Knitting has been there for me as a hobby (I thought) since college. But what keeps surprising me is how knitting seems to direct my work life (or career, as my mother would say). Even in college my trusty circular 6’s made hats for everyone I knew and earned me some pocket change. Then my customer service job at Garnet Hill morphed into supplier of knitted Christmas Stockings. The latest rounding back came last summer. I was dusting off my teaching certificate, getting ready to re-enter the field of education. Instead I got turned right around by two opposite phone calls, and now I’m back in another dimension of the world of knitting. And frankly, it’s a delight!
At O-Wool there is an additional twist that I also love and appreciate: the environmental focus. It is absolutely fascinating how quickly things get complicated when you add in the activity of environmental self-examination. When all wool was organic and spun in small batches by industrious neighbors, quantities and questions were small and intimate. Now that we have so much technological capability to enhance quality with chemicals and produce goods on a global scale, the line of questioning becomes frightfully complicated. Who wants to make the value decisions that please some people and disappoint others? I make them for myself, yes, but for a company that has investors to please and a reputation to uphold...now there is a challenge. These are exactly the types of questions that Matt Mole, our founder, has been immersed in for the past decade. He has worked on the Global Textile Standards (GOTS), and with the Organic Trade Association (OTA) and continues to refine specifics of organic certification. This isn’t something that is ever completely finished.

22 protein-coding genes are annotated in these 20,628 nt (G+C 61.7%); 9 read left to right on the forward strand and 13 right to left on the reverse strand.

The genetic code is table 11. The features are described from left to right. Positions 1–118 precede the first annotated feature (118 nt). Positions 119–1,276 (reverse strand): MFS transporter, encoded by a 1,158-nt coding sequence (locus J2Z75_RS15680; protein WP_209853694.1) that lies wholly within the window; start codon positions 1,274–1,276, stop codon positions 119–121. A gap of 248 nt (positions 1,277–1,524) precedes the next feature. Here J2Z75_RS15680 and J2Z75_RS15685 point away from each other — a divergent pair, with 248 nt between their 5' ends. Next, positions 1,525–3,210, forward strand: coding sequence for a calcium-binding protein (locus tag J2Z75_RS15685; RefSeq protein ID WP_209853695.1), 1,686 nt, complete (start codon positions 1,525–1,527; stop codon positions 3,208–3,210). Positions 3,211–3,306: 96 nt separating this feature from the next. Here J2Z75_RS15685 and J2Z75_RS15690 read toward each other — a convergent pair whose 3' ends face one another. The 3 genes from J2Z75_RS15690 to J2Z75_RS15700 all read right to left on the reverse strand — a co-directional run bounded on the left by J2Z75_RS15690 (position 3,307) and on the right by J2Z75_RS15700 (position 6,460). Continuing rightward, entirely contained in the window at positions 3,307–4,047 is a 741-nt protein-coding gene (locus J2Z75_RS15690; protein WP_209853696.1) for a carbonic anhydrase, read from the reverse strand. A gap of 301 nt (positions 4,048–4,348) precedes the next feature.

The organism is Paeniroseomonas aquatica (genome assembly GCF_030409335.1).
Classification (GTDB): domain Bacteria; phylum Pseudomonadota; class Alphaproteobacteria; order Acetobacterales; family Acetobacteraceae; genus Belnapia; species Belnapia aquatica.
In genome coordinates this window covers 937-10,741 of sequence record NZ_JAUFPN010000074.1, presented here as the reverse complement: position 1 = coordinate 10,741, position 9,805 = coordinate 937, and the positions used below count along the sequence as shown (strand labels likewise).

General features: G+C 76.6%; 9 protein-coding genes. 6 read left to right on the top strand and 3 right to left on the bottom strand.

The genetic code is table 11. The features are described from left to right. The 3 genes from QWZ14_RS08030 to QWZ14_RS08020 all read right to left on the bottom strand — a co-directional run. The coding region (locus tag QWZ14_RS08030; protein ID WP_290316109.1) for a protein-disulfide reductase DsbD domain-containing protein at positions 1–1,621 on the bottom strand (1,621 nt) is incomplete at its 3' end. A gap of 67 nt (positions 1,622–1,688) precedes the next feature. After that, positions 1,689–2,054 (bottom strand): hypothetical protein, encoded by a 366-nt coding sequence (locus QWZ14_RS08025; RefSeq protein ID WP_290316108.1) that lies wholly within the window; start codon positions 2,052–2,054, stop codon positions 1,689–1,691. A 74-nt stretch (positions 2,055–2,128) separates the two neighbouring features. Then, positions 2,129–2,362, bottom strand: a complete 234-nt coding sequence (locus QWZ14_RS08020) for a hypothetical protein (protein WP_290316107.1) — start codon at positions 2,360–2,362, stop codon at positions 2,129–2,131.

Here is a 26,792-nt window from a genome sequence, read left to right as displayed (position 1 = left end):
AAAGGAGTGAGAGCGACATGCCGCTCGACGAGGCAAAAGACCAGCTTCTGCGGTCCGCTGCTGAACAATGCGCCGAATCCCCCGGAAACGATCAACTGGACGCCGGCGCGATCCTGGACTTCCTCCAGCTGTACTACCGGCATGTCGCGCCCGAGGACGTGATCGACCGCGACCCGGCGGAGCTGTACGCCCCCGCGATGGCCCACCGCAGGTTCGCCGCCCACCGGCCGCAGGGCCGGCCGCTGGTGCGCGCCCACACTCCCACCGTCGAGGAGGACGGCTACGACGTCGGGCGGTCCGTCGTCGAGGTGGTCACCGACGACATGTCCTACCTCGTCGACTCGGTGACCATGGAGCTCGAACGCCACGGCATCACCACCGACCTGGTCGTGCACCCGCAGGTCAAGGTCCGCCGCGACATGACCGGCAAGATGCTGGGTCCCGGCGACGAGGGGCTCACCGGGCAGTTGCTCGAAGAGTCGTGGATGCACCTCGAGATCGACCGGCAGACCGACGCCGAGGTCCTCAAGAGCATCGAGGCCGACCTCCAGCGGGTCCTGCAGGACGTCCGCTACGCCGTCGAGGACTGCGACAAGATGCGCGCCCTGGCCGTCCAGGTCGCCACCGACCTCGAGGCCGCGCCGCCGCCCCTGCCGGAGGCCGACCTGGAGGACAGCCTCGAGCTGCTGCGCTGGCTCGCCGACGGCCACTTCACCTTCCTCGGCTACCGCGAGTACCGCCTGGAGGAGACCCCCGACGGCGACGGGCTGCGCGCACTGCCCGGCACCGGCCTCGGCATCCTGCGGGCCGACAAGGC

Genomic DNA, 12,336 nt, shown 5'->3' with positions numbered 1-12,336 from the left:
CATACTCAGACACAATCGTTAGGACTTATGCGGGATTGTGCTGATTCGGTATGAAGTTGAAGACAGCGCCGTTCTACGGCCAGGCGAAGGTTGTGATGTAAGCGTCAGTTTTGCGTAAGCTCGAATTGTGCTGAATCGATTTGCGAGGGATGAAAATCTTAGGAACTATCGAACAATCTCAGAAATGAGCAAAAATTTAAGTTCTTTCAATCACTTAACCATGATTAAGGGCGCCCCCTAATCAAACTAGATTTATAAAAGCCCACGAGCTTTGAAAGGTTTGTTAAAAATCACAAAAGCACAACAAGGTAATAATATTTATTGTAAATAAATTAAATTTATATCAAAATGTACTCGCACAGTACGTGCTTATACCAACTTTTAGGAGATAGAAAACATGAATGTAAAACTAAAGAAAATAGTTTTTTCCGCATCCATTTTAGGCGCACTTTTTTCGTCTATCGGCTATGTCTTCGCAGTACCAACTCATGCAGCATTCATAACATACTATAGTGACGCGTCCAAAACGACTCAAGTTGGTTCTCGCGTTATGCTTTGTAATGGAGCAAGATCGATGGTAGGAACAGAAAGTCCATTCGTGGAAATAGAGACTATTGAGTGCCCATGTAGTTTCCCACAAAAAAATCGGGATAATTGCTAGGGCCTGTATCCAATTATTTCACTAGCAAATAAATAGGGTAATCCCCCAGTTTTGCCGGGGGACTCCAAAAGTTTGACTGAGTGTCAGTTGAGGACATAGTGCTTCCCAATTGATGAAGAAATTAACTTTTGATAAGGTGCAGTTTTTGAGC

I like to collect quotes that inspire me, and one of my favorites dates back to the 70’s, from Tom Bender’s appropriate technology publication Rain Magazine:
“ Appropriate technology reminds us that before we choose our tools and techniques we must choose our dreams and values, for some technologies serve them, while others make them unobtainable.”
I think some of us are feeling that word “unobtainable” in a stronger way than we have before. We are feeling the loss of pure waters, clean air, icecaps, traditional cultures, peaceful lifestyles and real political freedom. It has gotten to the point where MANY people are ready to speak out and act out in public about these concerns.
Actually isn’t it a weird coincidence? Both knitters and environmentalists were largely hidden and ignored by the mainstream buzz and media in the 70’s. They were there, and they were smart, but if you engaged them in public you were considered a bit strange: old fashioned or doomsdayish. Now it’s all so different. People of all ages, all professions, all religions across the whole continent are knitting in public AND talking about how to take real steps to address the losses in our natural environment. And why not?
I think the qualities of a knitter make a good environmentalist. Look at us... We don’t mind a bit of repetitious work, don’t mind backtracking sometimes (well not much), and always want to have more projects on hand that we can possibly get to. We want to share ideas, be in groups, learn new techniques and invent new designs. We want to make our own, wear our own, give our stuff away, and see it passed down to the next generation. Those simple little needles make some pretty great values and dreams obtainable!
Well, I feel like I’ve come full circle to some earlier parts of my “me”, but then again, it’s not a circle; it’s more like a spiral. Each time back around, things look a bit different, the circle is expanding to include more.....vision (or just more yarn?!) But on this round at O-Wool,I am ready to embrace both the knitter and the environmentalist in me. And I know I am not alone!
This first post is dedicated to the wonderful grannies of Lincoln, VT who knit on Sundays, and create all sorts of awesome things including the beautiful antler basket (by Nancy Willis) pictured above.